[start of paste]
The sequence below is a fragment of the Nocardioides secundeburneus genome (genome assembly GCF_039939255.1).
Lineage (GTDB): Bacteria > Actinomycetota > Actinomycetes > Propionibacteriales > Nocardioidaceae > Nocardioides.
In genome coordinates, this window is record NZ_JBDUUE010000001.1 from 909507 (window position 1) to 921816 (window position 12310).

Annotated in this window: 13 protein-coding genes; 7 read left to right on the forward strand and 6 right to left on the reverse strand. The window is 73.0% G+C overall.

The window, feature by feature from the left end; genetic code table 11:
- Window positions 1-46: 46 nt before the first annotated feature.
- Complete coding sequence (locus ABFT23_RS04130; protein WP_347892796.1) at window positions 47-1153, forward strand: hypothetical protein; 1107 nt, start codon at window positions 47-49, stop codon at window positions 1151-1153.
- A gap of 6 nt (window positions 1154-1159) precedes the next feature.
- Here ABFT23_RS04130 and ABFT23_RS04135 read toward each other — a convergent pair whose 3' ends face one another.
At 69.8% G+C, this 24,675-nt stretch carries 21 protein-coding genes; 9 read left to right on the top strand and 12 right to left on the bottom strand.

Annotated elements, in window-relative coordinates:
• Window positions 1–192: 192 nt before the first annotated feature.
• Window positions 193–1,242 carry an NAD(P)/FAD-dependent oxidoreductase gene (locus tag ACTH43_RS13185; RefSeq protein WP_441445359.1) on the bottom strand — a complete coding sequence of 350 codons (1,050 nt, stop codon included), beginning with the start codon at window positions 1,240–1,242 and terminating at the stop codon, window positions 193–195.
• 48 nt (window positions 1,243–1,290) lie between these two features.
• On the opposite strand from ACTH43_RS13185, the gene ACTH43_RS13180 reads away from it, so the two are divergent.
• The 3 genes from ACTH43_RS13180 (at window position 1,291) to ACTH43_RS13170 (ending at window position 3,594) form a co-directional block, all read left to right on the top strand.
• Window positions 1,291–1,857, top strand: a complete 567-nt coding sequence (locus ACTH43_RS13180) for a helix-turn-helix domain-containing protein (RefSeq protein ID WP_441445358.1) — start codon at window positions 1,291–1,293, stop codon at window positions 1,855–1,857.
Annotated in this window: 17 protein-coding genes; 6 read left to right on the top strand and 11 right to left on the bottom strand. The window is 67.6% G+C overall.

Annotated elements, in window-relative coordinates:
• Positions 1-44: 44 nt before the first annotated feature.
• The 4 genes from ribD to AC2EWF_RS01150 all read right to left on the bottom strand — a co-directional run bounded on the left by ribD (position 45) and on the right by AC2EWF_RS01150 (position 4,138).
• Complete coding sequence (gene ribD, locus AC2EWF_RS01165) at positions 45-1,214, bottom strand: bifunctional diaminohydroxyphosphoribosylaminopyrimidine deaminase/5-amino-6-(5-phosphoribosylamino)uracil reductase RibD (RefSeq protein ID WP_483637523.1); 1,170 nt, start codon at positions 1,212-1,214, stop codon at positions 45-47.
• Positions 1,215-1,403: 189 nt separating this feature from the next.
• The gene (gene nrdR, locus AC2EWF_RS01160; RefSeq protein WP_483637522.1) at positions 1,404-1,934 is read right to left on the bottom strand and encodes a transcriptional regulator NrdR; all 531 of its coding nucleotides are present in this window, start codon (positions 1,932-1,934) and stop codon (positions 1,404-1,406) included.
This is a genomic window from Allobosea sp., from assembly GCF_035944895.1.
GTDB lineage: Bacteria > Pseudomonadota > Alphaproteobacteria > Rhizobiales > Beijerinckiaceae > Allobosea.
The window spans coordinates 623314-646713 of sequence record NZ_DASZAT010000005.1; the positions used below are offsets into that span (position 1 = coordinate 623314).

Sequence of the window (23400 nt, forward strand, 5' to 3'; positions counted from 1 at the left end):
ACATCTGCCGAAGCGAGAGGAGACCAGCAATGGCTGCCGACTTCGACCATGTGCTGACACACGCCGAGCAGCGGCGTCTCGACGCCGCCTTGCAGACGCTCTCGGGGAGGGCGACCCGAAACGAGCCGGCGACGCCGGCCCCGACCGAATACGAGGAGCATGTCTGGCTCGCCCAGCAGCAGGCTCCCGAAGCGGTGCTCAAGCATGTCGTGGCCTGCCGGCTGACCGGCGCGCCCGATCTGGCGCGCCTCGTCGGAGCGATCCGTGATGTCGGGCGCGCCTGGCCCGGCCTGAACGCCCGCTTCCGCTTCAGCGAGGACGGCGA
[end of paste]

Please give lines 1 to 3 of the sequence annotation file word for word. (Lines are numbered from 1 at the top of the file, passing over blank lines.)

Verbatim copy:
The sequence below is a fragment of the Nocardioides secundeburneus genome (genome assembly GCF_039939255.1).
Lineage (GTDB): Bacteria > Actinomycetota > Actinomycetes > Propionibacteriales > Nocardioidaceae > Nocardioides.
In genome coordinates, this window is record NZ_JBDUUE010000001.1 from 909507 (window position 1) to 921816 (window position 12310).